Muslims: Terrorism is against Islam
The Joint Council of Danish Muslims distances itself from those arrested in the U.S. on chagres of panning a terrorist attack against Jyllands-Posten.
VALENCIA – Spanish Muslims launched this week an independent, self-regulatory body to train imams in the southern European country.
“The Islamic Union of Imams and Preachers in Spain is the fruit of strenuous efforts of Muslim imams over the past years,” chairman Sheikh Alaa Said told IslamOnline.net on Monday, October 26.
500 Years of Women in Western Art
This is a very cool video submitted to YouTube by the creator, Philip Scott Johnson – (find him on YouTube as eggman913). Probably none of you who know me are surprised I wanted to know who all the paintings and artists were… :-). Thanks to my nephew Derek whose bright idea this was originally and to my sister Brenda and YouTubers: BonifacijJ, actofreason, 0midnightmuse0 and jerrypicker, for their assistance in identifying the art work and artists.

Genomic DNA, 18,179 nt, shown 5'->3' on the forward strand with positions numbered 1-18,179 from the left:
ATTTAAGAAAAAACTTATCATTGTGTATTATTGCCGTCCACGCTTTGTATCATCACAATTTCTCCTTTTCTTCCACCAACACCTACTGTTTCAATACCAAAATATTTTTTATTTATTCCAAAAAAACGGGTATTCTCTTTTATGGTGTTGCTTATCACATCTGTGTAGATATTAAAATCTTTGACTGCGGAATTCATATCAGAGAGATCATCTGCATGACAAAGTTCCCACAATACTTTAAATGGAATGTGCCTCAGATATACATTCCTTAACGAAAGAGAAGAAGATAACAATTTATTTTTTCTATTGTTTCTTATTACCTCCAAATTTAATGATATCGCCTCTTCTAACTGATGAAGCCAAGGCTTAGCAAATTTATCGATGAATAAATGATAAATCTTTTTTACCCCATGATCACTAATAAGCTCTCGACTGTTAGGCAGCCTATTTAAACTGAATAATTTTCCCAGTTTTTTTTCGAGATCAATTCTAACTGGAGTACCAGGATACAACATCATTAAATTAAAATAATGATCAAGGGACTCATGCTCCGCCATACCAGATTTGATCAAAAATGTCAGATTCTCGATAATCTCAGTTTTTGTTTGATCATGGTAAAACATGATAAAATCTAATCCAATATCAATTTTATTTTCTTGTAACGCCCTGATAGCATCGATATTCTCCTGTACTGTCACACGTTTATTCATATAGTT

Alex Kurzem came to Australia in 1949 carrying just a small brown briefcase, but weighed down by some harrowing psychological and emotional baggage.
Tucked away in his briefcase were the secrets of his past – fragments of his life that he kept hidden for decades.
Black and white image of young Alex Kurzem in uniform, sitting on a soldier’s knee
Alex was forced to keep his Jewish identity hidden
In 1997, after raising a family in Melbourne with his Australian bride, he finally revealed himself. He told how, at the age of five, he had been adopted by the SS and became a Nazi mascot.
His personal history, one of the most remarkable stories to emerge from World War II, was published recently in a book entitled The Mascot.
“They gave me a uniform, a little gun and little pistol,” Alex told the BBC.
When Radio Netherlands broadcasted an Arabic translation of the Artificial Virginity Hymen kit, when Youm7 newspaper announced that the product will be available on the Egyptian market for LE 83, when conservative parliament members in Egypted wanted the product banned and any exporter exiled or beheaded, and when it caused such an uproar in the Egyptian blogosphere, Mohamed Al Rahhal just had to buy one.